To date, APOPO and the HeroRATs have located and destroyed 48,846 landmines and UXO (Unexploded Ordnance), returned more than 18,000,000sqm2 of land back to local communities, and freed more than 900,000 people from the threat on explosives.
Our TB detection work has identified 8,000 additional cases missed by local clinics, screened more than 300,000 samples, and prevented more than 29,000 potential TB infections.
Imgur Gallery of HeroRATs - http://imgur.com/a/unWgu?
A Day In The Life Of A HeroRAT In Training - https://www.youtube.com/watch?v=3IxU-MZ12VE
Giant Rats Can Detect Tuberculosis - https://www.youtube.com/watch?v=jrp2UgbYJn4
Rats Save Humans From Landmines - https://www.youtube.com/watch?v=L0swUc492hU
HeroRATs in the NYTimes - http://www.nytimes.com/2015/04/19/opinion/sunday/nicholas-kristof-the-giant-rats-that-save-lives.html
APOPO website - https://www.apopo.org
Adopt a HeroRAT - https://www.apopo.org/en/adopt
Apologies for the rubbish formatting.
GOODNIGHT - Thanks, everyone, for our interactions today. It’s been my pleasure to try to field your questions and to learn what it is about APOPO that interests you. Should you have additional questions, or if I can be of assistance in any way, please email me at firstname.lastname@example.org. Best wishes to all and good night.
Are any of the HeroRATs martial arts masters, and if so, would one of them be willing to teach my turtles how to fight?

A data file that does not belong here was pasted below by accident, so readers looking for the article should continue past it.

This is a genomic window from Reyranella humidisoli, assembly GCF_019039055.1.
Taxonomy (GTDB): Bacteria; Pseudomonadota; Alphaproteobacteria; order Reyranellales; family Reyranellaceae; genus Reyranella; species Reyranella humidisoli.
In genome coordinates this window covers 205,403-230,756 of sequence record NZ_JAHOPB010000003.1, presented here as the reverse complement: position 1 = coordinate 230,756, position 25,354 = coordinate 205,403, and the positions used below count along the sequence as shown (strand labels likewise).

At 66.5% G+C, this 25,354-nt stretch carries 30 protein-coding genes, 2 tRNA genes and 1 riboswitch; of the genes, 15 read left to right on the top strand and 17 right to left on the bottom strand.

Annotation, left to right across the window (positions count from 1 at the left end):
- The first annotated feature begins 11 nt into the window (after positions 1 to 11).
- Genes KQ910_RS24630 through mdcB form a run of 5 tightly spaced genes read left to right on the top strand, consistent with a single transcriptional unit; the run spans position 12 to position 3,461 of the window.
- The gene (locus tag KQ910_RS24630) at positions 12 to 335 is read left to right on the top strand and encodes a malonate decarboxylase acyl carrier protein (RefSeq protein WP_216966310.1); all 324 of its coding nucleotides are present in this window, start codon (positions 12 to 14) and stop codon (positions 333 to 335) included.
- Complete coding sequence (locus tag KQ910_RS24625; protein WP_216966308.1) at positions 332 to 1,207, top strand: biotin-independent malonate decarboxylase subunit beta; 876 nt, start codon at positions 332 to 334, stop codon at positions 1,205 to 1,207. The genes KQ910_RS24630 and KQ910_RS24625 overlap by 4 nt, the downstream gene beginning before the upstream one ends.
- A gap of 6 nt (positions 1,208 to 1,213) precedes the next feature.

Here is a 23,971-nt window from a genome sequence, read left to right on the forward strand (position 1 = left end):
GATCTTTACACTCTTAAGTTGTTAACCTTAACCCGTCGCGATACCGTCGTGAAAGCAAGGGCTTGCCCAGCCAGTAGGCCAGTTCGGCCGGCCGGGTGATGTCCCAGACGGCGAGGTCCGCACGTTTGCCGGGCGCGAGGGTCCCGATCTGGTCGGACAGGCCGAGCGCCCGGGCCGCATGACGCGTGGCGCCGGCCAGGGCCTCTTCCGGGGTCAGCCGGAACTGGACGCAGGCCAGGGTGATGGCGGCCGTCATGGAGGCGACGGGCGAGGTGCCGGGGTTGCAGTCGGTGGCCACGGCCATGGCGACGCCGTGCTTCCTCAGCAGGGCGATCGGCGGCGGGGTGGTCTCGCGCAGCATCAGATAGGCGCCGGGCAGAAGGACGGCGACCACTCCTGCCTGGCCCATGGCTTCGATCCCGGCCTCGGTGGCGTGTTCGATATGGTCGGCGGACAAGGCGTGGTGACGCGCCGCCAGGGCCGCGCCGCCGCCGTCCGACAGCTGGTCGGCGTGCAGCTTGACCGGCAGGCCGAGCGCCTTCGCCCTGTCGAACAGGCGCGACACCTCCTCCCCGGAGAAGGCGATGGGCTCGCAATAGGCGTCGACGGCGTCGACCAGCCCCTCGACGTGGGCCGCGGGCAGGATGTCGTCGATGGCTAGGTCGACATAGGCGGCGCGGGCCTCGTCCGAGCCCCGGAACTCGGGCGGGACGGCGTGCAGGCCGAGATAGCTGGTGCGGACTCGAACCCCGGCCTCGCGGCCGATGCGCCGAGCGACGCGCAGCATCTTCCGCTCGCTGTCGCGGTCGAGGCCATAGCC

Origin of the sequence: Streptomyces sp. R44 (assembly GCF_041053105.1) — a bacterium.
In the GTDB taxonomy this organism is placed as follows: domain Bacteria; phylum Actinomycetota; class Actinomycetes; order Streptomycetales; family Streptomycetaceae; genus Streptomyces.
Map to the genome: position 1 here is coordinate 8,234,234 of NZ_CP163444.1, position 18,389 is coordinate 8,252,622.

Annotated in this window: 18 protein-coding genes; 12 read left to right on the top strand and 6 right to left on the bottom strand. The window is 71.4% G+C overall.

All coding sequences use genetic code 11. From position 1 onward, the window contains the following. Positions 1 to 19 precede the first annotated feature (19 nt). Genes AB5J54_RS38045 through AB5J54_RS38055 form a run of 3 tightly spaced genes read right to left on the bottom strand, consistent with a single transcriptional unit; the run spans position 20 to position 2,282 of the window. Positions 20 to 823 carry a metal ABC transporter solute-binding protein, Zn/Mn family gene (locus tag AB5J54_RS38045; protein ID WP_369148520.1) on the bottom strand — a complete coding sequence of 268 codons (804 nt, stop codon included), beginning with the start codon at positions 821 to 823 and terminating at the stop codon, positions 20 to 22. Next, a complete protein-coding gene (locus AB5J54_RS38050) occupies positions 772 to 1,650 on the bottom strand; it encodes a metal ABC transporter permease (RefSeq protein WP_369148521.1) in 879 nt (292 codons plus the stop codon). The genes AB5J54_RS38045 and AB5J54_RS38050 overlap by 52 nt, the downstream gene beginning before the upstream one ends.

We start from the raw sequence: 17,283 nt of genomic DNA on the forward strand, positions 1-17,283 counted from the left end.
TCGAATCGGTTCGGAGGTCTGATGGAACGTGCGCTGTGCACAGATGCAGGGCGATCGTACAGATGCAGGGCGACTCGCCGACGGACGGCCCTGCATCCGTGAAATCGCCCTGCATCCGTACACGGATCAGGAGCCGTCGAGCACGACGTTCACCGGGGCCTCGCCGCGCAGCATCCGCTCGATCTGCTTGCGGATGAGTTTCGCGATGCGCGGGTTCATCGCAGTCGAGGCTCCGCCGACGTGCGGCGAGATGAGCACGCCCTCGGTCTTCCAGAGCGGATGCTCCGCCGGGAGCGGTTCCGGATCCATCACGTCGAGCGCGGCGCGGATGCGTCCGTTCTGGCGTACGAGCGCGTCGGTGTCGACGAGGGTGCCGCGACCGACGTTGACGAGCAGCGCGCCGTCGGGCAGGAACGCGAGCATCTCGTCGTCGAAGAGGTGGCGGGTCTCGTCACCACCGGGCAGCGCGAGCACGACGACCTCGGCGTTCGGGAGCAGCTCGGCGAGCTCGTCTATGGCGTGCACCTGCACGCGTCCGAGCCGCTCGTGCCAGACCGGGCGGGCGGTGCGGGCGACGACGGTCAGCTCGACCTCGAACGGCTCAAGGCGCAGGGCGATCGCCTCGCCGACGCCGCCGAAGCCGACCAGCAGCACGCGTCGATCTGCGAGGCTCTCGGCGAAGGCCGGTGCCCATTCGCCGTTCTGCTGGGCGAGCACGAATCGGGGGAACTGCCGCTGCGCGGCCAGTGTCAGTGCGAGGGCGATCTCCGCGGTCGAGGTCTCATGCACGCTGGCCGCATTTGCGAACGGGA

Our rats, like me, are better lovers than fighters ...
For the TB detection rats trained to work in the hospitals, how long did it take them to learn to answer their tiny pagers?
Seriously, has funding been an issue, and is there anything the general public can do to help?
Our HeroRATs don't work in hospitals themselves but rather we take sputum samples from local clinics and deliver them to our dedicated evaluation centre. Each rat takes around nine months on average to train and costs about $7,000.
We've been very fortunate to receive funding from many governments and institutions over the years. Support from the public is invaluable and really enables us to grow and achieve more. You can support us through our site and you can even adopt a HeroRAT. We even accept bitcoin!
Your staff is always so friendly- you even went back to one of my previous comments asking about an AMA to tell me this was live. I really hope this one is suscessful for you guys. Donation from me incoming simply because of your politeness and passion.